Living, working, and even traveling in Japan could be quite hectic. You’ll see that you turn to fast food pretty much everyday in Japan just to keep up with the pace of life there. The truth is, though, that any restaurant food in Japan, even at what you would call sit-down restaurants, is fast. I don’t think I’ve ever waited more than 10-15 minutes for my food in Japan. Japanese fast food is a bit different from your synthetic McDonald’s hamburger (though there’s plenty of that too). There are plenty of casual and inviting places where you can get great food at great prices and unbelievably quickly.
The most notorious fast food restaurants in Japan (and now in the US as well) are the beef bowl – “Gyudon” – restaurants. These include 24-hour chains such as “Yoshinoya,” “Matsuya,” and “Sukiya.” Yoshinoya is the largest chain of beef bowl restaurants in Japan. The first one was opened in Tokyo’s fish market in 1899. These chains compete heavily for customers, leading to price wars that have brought down the cost of a beef bowl to about $3. Although the beef bowls are prepared primarily with American beef, an import ban from 2004 to 2006 caused a slowdown in production, and either Australian beef or Japanese beef was used instead. Today beef bowl lovers are able to once again enjoy the original taste. Beef bowl chains serve much more than the beef-on-rice delight; you can choose from a variety of beef bowls prepared with different sauces and toppings, or you can go for something completely different like curry-rice. Everything is prepaid for using automatic ticket vending machines at the entrance.
With the influence of Western culture on Japan, burgers have started dominating the country’s fast food industry. McDonald’s does, however, not have a monopoly over the burger and fries market, as chains such as “Mos Burger” serve very respectable grub. Both in McDonald’s and the Japanese chains, the originally American delicacies are served with a unique Japanese twist to them. The chicken teriyaki burger at Mos is to die for.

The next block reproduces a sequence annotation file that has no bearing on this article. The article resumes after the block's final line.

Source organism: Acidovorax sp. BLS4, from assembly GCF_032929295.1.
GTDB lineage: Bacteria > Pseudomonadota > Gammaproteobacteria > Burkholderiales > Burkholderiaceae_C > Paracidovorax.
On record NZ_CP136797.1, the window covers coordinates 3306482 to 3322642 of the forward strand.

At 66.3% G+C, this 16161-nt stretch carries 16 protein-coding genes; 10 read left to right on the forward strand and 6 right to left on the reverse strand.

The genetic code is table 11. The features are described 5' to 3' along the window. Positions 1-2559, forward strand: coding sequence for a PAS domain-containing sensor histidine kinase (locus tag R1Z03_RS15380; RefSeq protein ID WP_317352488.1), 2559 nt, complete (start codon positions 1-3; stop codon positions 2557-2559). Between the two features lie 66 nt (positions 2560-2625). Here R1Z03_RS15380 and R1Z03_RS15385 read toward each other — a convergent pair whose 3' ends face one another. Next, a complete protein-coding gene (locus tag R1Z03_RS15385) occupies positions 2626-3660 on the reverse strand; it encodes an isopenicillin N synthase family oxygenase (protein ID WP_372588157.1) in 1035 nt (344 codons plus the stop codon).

“First Kitchen” is another fast food joint in Japan where you can not only find burgers, but also soups, pizza, pasta, floats and ice cream. This chain serves fries in eight different flavors!
If you are using the trains to travel around in Japan, which you probably are, you will come across “soba” or buckwheat noodle stands at almost every station. These places offer simple noodle-soup dishes with various toppings. Ordering and payment are usually settled at the entrance with automatic vending machines here as well. Ramen noodle restaurants, though not always located next to train stations, are just as fast and delicious.
Noodles, burgers, and beef bowls have been long recognized as fast food items, but the recent fast food craze in Japan is “Takoyaki,” which are round grilled octopus dumplings. There is nothing new about the food itself, as it’s consumed regularly at festivals and other occasions, but many Takoyaki specialty stores have started popping up around the country, one of them being the “Gindaco” chain.
And when all else fails, there’s always that 24/7 convenience store around the corner.